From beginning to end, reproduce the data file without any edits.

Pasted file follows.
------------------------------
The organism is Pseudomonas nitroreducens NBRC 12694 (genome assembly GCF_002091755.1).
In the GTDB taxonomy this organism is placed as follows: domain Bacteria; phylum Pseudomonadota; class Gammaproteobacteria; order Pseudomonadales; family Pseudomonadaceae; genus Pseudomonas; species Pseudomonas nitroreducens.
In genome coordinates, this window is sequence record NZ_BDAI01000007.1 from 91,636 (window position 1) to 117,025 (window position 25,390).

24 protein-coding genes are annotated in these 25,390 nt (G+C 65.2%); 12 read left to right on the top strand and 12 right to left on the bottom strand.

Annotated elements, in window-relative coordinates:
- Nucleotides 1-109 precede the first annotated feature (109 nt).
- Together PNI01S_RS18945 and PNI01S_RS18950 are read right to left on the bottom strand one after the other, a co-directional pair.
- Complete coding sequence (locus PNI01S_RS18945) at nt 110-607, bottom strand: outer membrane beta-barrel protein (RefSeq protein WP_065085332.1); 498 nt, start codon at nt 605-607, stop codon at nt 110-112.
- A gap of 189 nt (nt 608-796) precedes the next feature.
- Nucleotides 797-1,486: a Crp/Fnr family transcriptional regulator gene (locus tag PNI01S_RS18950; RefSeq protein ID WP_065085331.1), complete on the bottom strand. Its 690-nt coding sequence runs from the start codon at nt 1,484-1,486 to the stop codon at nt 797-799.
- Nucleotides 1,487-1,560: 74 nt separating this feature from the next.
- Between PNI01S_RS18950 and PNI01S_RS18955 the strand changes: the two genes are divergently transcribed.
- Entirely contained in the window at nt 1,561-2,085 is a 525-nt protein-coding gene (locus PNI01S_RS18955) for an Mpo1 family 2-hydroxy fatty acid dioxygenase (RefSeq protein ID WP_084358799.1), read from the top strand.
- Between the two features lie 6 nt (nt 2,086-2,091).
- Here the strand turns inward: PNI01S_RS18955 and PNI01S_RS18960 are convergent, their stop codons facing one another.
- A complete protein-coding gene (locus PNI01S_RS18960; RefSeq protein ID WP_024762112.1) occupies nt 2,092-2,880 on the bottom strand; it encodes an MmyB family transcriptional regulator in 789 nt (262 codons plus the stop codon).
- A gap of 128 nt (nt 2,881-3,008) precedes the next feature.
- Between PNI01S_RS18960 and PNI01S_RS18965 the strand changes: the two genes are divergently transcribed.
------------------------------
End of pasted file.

The organism is Pseudomonas nitroreducens NBRC 12694 (genome assembly GCF_002091755.1).
In the GTDB taxonomy this organism is placed as follows: domain Bacteria; phylum Pseudomonadota; class Gammaproteobacteria; order Pseudomonadales; family Pseudomonadaceae; genus Pseudomonas; species Pseudomonas nitroreducens.
In genome coordinates, this window is sequence record NZ_BDAI01000007.1 from 91,636 (window position 1) to 117,025 (window position 25,390).

24 protein-coding genes are annotated in these 25,390 nt (G+C 65.2%); 12 read left to right on the top strand and 12 right to left on the bottom strand.

Annotated elements, in window-relative coordinates:
- Nucleotides 1-109 precede the first annotated feature (109 nt).
- Together PNI01S_RS18945 and PNI01S_RS18950 are read right to left on the bottom strand one after the other, a co-directional pair.
- Complete coding sequence (locus PNI01S_RS18945) at nt 110-607, bottom strand: outer membrane beta-barrel protein (RefSeq protein WP_065085332.1); 498 nt, start codon at nt 605-607, stop codon at nt 110-112.
- A gap of 189 nt (nt 608-796) precedes the next feature.
- Nucleotides 797-1,486: a Crp/Fnr family transcriptional regulator gene (locus tag PNI01S_RS18950; RefSeq protein ID WP_065085331.1), complete on the bottom strand. Its 690-nt coding sequence runs from the start codon at nt 1,484-1,486 to the stop codon at nt 797-799.
- Nucleotides 1,487-1,560: 74 nt separating this feature from the next.
- Between PNI01S_RS18950 and PNI01S_RS18955 the strand changes: the two genes are divergently transcribed.
- Entirely contained in the window at nt 1,561-2,085 is a 525-nt protein-coding gene (locus PNI01S_RS18955) for an Mpo1 family 2-hydroxy fatty acid dioxygenase (RefSeq protein ID WP_084358799.1), read from the top strand.
- Between the two features lie 6 nt (nt 2,086-2,091).
- Here the strand turns inward: PNI01S_RS18955 and PNI01S_RS18960 are convergent, their stop codons facing one another.
- A complete protein-coding gene (locus PNI01S_RS18960; RefSeq protein ID WP_024762112.1) occupies nt 2,092-2,880 on the bottom strand; it encodes an MmyB family transcriptional regulator in 789 nt (262 codons plus the stop codon).
- A gap of 128 nt (nt 2,881-3,008) precedes the next feature.
- Between PNI01S_RS18960 and PNI01S_RS18965 the strand changes: the two genes are divergently transcribed.